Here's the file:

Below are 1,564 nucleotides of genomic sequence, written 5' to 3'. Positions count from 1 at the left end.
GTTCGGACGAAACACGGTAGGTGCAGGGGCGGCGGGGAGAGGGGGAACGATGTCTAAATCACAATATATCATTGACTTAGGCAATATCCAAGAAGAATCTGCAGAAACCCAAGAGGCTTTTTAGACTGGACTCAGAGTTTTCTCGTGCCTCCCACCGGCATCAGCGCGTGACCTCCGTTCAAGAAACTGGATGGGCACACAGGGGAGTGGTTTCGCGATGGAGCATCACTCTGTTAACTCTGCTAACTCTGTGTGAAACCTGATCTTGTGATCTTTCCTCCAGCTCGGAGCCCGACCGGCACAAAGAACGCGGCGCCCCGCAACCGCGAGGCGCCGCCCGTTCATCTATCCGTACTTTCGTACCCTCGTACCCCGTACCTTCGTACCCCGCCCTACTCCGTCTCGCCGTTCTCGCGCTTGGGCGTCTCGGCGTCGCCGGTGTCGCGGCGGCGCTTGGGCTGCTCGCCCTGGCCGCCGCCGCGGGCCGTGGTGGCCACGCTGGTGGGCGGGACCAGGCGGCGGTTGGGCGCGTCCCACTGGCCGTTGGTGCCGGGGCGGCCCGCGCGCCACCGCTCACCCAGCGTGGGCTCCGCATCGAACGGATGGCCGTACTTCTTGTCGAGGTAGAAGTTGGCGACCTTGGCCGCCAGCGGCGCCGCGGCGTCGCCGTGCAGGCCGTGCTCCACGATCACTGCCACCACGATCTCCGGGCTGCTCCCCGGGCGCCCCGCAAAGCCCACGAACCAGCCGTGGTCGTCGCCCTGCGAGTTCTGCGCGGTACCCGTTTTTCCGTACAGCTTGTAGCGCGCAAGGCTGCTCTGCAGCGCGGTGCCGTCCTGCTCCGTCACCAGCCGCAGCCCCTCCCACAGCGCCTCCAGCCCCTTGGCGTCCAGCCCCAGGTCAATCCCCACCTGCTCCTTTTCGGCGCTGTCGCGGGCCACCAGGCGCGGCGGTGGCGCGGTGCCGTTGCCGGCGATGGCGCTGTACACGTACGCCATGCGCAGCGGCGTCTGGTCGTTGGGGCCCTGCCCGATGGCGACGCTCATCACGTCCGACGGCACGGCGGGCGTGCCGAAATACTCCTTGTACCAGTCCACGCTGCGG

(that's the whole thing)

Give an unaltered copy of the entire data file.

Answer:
Below are 1,564 nucleotides of genomic sequence, written 5' to 3'. Positions count from 1 at the left end.
GTTCGGACGAAACACGGTAGGTGCAGGGGCGGCGGGGAGAGGGGGAACGATGTCTAAATCACAATATATCATTGACTTAGGCAATATCCAAGAAGAATCTGCAGAAACCCAAGAGGCTTTTTAGACTGGACTCAGAGTTTTCTCGTGCCTCCCACCGGCATCAGCGCGTGACCTCCGTTCAAGAAACTGGATGGGCACACAGGGGAGTGGTTTCGCGATGGAGCATCACTCTGTTAACTCTGCTAACTCTGTGTGAAACCTGATCTTGTGATCTTTCCTCCAGCTCGGAGCCCGACCGGCACAAAGAACGCGGCGCCCCGCAACCGCGAGGCGCCGCCCGTTCATCTATCCGTACTTTCGTACCCTCGTACCCCGTACCTTCGTACCCCGCCCTACTCCGTCTCGCCGTTCTCGCGCTTGGGCGTCTCGGCGTCGCCGGTGTCGCGGCGGCGCTTGGGCTGCTCGCCCTGGCCGCCGCCGCGGGCCGTGGTGGCCACGCTGGTGGGCGGGACCAGGCGGCGGTTGGGCGCGTCCCACTGGCCGTTGGTGCCGGGGCGGCCCGCGCGCCACCGCTCACCCAGCGTGGGCTCCGCATCGAACGGATGGCCGTACTTCTTGTCGAGGTAGAAGTTGGCGACCTTGGCCGCCAGCGGCGCCGCGGCGTCGCCGTGCAGGCCGTGCTCCACGATCACTGCCACCACGATCTCCGGGCTGCTCCCCGGGCGCCCCGCAAAGCCCACGAACCAGCCGTGGTCGTCGCCCTGCGAGTTCTGCGCGGTACCCGTTTTTCCGTACAGCTTGTAGCGCGCAAGGCTGCTCTGCAGCGCGGTGCCGTCCTGCTCCGTCACCAGCCGCAGCCCCTCCCACAGCGCCTCCAGCCCCTTGGCGTCCAGCCCCAGGTCAATCCCCACCTGCTCCTTTTCGGCGCTGTCGCGGGCCACCAGGCGCGGCGGTGGCGCGGTGCCGTTGCCGGCGATGGCGCTGTACACGTACGCCATGCGCAGCGGCGTCTGGTCGTTGGGGCCCTGCCCGATGGCGACGCTCATCACGTCCGACGGCACGGCGGGCGTGCCGAAATACTCCTTGTACCAGTCCACGCTGCGG